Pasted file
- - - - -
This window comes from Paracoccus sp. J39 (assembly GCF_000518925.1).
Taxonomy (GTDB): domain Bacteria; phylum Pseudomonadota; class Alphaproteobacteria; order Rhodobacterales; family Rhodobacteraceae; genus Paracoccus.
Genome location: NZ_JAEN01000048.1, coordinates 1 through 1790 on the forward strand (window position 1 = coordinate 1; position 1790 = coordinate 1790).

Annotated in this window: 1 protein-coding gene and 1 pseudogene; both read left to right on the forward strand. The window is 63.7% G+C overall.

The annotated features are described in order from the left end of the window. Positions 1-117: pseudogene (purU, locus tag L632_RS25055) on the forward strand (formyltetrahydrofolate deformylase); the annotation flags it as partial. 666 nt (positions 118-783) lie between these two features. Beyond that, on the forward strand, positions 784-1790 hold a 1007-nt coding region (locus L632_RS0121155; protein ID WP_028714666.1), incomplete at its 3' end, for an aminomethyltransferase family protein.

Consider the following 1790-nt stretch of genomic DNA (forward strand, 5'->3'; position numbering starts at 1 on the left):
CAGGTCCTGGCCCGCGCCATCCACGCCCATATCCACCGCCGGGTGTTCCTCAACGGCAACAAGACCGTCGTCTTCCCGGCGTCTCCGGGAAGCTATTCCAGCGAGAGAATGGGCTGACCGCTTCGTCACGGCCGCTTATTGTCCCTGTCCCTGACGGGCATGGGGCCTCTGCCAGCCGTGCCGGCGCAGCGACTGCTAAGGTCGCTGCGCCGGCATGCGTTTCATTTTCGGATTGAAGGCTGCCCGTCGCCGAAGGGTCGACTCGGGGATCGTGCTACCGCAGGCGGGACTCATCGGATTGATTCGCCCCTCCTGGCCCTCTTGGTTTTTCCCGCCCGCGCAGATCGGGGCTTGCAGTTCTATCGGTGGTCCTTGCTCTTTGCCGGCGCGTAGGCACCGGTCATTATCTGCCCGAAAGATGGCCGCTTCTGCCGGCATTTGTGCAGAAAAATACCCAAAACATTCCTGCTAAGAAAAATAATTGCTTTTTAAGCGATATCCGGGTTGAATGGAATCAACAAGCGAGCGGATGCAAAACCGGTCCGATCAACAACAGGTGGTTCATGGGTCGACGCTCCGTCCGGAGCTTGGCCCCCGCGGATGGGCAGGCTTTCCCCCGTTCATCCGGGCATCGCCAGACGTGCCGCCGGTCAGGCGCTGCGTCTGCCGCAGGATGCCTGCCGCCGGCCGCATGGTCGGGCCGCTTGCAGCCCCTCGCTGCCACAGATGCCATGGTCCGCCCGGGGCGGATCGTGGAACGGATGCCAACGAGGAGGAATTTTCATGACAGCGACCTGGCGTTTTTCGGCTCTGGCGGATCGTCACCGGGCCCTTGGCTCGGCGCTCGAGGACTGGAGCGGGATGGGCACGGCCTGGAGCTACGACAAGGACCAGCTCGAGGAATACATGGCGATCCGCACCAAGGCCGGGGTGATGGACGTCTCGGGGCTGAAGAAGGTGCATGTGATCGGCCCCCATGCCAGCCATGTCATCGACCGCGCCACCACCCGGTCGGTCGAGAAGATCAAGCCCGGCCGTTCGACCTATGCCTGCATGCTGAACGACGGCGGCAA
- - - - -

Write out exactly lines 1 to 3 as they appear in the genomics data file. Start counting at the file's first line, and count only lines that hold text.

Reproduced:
This window comes from Paracoccus sp. J39 (assembly GCF_000518925.1).
Taxonomy (GTDB): domain Bacteria; phylum Pseudomonadota; class Alphaproteobacteria; order Rhodobacterales; family Rhodobacteraceae; genus Paracoccus.
Genome location: NZ_JAEN01000048.1, coordinates 1 through 1790 on the forward strand (window position 1 = coordinate 1; position 1790 = coordinate 1790).